At CORE we won’t water down recovery.  We advocate the 12 Steps.  Our clients do find recovery, and we expect the same results for everyone who works our program.  We are happy to tell potential clients about the quality of recovery that they can and should expect.

Recovery means nothing less than finding new life apart from drugs and alcohol.  An entire emotional rearrangement happens inside where old ideas, emotions, and attitudes are replaced with a new set of healthy conceptions and motives.  In recovery we become imbued with a profound sense of freedom, hope, and happiness.  We find release from care, boredom, and worry, and begin to live with meaning and purpose.  As the Big Book figuratively puts it, we find “much of heaven” and are propelled into a “fourth dimension of existence.”  The essential condition, of course, is that we work the program.  We must trust God and clean house in our lives.  Although our substance abuse problem is beyond human aid, with God’s help we can and do fix it.  

Once we recover, we also begin moving toward becoming the best version of ourselves.  We find (a) honesty, (b) abstinence, (c) a spiritual life, (d) emotional health, and (e) gratitude.  


Working the 12 Steps demands rigorous honesty.  It extends to every aspect of life, but it begins by getting honest with ourselves.  We may have been rational and well-balanced with respect to other problems, but when it came to drugs and alcohol we were powerless.  Our personal experience amply proved this, certainly to our friends and families, and this admission to ourselves was crucial if we were to live at all.  Moreover, our inability to control our use essentially left our recovery to one alternative, complete abstinence.  


Recovery must include freedom from all drugs and alcohol.  In our illness we pined for these substances like lovesick adolescents.  It was a genuine obsession – we couldn’t imagine life without them.  This obsession is lifted through working the 12 Steps and committing to live a spiritual life.   Once recovered, we can safely go anywhere business calls or to social functions without any temptation to use.  The Big Book variously calls this process of release a “psychic change” or spiritual “awakening” or “experience.”  Regardless of nomenclature, it solves the drink and drug problem.  

Spiritual Life

We also commit to living by spiritual principles because we begin to understand that our problem runs deeper than simply alcohol and drugs.  Our selfishness, manifested in various ways, had defeated us in other aspects of life too.  We had to free ourselves of pride, self-pity, dishonesty, and self-seeking motives if our health was to be restored.  Accordingly, we relied (and continue to rely) upon God to remove from us all things that are objectionable.  We make progress here, not perfection, yet the results are nothing short of miraculous.  The release from our obsession thankfully happens, but obviously not on our own power.  We had a common experience with the original Big Book authors.  We realized “that God is doing for us what we could not do for ourselves.”  This is a great mystery of the 12 Step program to outsiders.  To us who are recovered, however, it is a great fact, and nothing less.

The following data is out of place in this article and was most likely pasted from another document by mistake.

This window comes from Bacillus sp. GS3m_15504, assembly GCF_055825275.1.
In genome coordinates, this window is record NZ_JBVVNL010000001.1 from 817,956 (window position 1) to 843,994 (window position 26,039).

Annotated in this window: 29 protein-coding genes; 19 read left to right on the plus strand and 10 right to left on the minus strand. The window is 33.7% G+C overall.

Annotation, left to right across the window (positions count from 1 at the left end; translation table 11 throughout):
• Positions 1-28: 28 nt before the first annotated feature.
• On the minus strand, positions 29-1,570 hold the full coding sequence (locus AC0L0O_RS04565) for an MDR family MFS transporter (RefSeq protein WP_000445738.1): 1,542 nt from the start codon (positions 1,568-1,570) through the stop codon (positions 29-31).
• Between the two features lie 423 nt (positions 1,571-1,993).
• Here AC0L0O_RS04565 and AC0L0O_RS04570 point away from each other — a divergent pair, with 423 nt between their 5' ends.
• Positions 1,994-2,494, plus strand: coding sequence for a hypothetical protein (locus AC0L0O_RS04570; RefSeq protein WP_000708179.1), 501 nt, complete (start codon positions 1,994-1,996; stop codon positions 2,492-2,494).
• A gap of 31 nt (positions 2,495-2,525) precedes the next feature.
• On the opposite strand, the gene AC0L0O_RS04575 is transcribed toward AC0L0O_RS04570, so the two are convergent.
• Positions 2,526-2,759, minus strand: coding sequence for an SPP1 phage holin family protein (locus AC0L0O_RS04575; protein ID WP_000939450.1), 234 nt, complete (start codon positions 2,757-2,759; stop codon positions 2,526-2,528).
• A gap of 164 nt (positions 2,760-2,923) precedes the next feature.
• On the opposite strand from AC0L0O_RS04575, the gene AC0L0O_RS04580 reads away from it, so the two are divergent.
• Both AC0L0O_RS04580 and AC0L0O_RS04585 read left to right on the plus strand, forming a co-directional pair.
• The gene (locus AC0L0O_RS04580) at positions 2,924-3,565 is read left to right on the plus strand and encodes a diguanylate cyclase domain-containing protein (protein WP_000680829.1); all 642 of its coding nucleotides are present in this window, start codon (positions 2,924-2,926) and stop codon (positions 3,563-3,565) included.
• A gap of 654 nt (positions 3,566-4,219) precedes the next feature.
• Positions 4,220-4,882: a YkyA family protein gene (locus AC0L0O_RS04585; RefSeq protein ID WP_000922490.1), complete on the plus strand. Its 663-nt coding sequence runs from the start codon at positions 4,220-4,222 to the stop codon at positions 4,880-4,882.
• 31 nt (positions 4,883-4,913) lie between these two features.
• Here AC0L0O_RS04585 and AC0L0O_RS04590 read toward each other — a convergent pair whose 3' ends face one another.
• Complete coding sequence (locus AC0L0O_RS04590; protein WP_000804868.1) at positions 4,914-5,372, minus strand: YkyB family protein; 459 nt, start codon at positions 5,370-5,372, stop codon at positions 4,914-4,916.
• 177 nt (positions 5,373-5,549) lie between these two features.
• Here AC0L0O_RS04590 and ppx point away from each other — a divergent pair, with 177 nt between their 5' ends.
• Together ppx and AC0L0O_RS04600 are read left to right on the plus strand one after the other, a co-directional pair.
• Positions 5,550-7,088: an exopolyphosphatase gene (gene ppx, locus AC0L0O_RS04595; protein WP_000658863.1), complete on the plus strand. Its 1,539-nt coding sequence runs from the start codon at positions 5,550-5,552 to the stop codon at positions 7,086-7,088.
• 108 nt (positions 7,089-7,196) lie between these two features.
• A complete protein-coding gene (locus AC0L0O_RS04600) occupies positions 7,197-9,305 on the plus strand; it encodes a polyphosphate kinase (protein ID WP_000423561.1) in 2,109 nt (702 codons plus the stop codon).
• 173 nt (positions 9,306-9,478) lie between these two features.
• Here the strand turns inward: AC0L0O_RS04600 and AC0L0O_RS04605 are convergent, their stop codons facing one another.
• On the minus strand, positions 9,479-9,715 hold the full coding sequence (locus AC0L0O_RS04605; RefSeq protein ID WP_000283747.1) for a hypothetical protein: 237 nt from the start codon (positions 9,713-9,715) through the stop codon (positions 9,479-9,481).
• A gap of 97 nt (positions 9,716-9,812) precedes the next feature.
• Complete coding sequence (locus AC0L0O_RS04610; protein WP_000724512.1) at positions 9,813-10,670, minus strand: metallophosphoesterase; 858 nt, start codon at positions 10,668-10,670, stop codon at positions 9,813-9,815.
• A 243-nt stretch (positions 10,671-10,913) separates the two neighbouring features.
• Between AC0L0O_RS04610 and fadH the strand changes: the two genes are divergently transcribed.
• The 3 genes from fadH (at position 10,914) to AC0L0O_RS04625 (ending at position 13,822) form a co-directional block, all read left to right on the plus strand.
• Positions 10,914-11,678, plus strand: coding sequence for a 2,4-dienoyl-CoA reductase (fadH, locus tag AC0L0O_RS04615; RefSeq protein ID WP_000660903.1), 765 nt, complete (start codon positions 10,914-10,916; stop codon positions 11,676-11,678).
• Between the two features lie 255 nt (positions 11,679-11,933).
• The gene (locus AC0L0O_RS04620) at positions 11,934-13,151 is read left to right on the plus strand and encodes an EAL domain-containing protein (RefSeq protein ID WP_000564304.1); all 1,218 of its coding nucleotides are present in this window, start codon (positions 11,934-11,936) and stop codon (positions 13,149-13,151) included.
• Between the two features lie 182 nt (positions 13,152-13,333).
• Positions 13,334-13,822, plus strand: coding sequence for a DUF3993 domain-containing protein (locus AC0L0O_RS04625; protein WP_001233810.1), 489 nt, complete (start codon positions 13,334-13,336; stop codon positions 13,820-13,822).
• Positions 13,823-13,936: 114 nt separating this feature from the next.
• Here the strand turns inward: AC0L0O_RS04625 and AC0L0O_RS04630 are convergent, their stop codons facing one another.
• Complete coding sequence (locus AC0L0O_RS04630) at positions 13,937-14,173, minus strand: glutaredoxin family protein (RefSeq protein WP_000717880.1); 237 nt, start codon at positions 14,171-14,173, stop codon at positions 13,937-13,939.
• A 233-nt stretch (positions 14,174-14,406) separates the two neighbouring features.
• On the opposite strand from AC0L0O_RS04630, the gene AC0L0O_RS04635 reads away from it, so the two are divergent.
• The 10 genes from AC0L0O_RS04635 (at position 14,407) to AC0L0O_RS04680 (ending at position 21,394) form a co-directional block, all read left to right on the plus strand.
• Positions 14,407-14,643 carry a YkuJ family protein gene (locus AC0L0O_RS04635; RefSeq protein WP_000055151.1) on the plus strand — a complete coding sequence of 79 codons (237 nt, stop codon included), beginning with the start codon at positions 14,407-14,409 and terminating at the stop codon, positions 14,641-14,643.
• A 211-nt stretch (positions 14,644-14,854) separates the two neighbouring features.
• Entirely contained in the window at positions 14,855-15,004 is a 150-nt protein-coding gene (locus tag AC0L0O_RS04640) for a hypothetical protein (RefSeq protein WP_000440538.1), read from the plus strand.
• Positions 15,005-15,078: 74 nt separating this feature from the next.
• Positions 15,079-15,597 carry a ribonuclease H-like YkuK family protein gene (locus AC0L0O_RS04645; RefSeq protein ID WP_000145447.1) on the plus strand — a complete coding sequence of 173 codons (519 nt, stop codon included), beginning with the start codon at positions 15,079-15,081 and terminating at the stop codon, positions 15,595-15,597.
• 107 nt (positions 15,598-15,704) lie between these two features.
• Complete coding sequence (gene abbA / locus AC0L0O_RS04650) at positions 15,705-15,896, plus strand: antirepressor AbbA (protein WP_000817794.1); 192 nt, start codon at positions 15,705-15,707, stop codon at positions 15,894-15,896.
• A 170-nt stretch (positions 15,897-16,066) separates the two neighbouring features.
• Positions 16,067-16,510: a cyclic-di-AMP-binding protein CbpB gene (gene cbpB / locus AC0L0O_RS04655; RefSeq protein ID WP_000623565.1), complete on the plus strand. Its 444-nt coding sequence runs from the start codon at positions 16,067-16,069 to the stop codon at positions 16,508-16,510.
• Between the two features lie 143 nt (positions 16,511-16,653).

Emotional Health

Living by spiritual principles promotes emotional health.  We invariably find ourselves living in a new and wonderful world.  It may seem incredible that we are able to rise out of such misery and bad repute, but we live happily, respected, and feel useful once more.  More often than not we mend broken or damaged relationships with family, friends and employers.  We return to the stream of life and find productivity again.  We are able to dream of the future with hopes for tomorrow.  Indeed, we feel reborn.


A deep sense of gratitude emerges in our hearts, too.  “Love your neighbor as yourself” takes on genuine meaning.  For us it is a pointed call to carry a message of hope to suffering alcoholics and addicts.  It takes effort, of course, and may mean the loss of many a night’s sleep, or even interference with our personal lives and businesses.  We are happy to do it, knowing that a Good Samaritan once reached out and helped us.  Frequent contact with newcomers and our group also becomes a bright spot in our lives.

In sum, we think the foregoing better outlines recovery, where our attitude and outlook upon life changes, and we live with contentment and purpose apart from alcohol and drugs.  This isn’t an extravagant promise.  We see it every day.  It happens for everyone who works the 12 Steps.